(2)    If the judgment debtor fails to obey the order the regis­trar on the application of the judgment creditor shall issue a notice in Form 49 not less than two clear days after service of the indorsed copy of the order, and the notice shall be served on the judgment debtor in like manner as a judgment summons.

 

(3)    On the day named in the notice the court, on being satis­fied that the judgment debtor has failed to obey the order and, if the judgment debtor does not appear -

 

(a)    that the notice has been served on him, and

 

(b)    if the order was made in his absence, that the indorsed copy thereof has also been served on him,

may order that he be committed to prison and that a warrant of commitment may issue.

 

It appears clear to me that the provisions of Section 71 of the Sheriffs and Civil Process Laws relate to any order of court other than one for the payment of money. The orders of Pepple, J., of 24/9/81 as modified by the Court of Appeal's judgment of 29/1/84 sought to be enforced by the committal proceedings are not for the payment of money. So in my judgment they are within the purview of Section 71 of the Law. Section 2 of the same Law defines "judgment" as including an order and "order" as including an injunction. The definition of 'Order" as including an injunction is only an inclusive definition. It is therefore not correct to say that only an order for an injunction can be enforced under S.71 of the Law.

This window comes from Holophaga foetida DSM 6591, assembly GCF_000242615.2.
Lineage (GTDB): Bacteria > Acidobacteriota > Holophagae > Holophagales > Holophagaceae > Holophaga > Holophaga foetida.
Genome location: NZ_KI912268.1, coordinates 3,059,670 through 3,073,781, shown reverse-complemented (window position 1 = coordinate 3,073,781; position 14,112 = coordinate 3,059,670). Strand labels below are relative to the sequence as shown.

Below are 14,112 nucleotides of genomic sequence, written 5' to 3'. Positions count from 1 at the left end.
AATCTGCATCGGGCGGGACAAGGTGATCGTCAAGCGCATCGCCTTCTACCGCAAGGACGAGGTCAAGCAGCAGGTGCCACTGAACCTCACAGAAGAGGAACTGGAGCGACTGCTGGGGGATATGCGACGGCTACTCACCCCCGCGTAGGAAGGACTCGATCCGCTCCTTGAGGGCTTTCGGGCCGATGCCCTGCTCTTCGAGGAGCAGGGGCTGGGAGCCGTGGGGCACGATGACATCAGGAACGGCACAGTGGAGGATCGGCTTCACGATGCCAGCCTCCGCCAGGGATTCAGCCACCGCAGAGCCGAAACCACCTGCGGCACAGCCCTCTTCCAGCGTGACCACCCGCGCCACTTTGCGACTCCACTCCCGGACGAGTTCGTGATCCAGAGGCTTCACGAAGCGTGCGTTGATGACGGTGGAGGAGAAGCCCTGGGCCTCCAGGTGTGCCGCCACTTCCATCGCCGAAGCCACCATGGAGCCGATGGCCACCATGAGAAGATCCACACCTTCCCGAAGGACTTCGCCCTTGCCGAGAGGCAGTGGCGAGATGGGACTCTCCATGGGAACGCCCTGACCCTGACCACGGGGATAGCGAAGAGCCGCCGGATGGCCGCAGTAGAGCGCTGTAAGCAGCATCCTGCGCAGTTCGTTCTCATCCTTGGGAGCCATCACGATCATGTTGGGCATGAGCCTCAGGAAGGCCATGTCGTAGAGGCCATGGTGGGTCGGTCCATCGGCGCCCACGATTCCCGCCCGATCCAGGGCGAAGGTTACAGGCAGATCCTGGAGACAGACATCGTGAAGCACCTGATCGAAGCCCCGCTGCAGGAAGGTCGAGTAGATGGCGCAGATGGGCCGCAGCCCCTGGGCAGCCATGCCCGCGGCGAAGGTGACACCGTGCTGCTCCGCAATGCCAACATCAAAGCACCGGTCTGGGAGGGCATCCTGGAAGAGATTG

In the instant case a copy of the orders of Pepple, J., as modified by the Court of Appeal endorsed with a notice in Form 48 of the judgment (Enforcement) Rules was served on the defendant/appellant under Order 9 rule 13(1) of the Rules. Later, when it appeared to the plaintiff/respondent that the defendant/appellant failed to obey the orders in question, the former caused a notice in Form 49 of the Rules to be issued and served on the latter.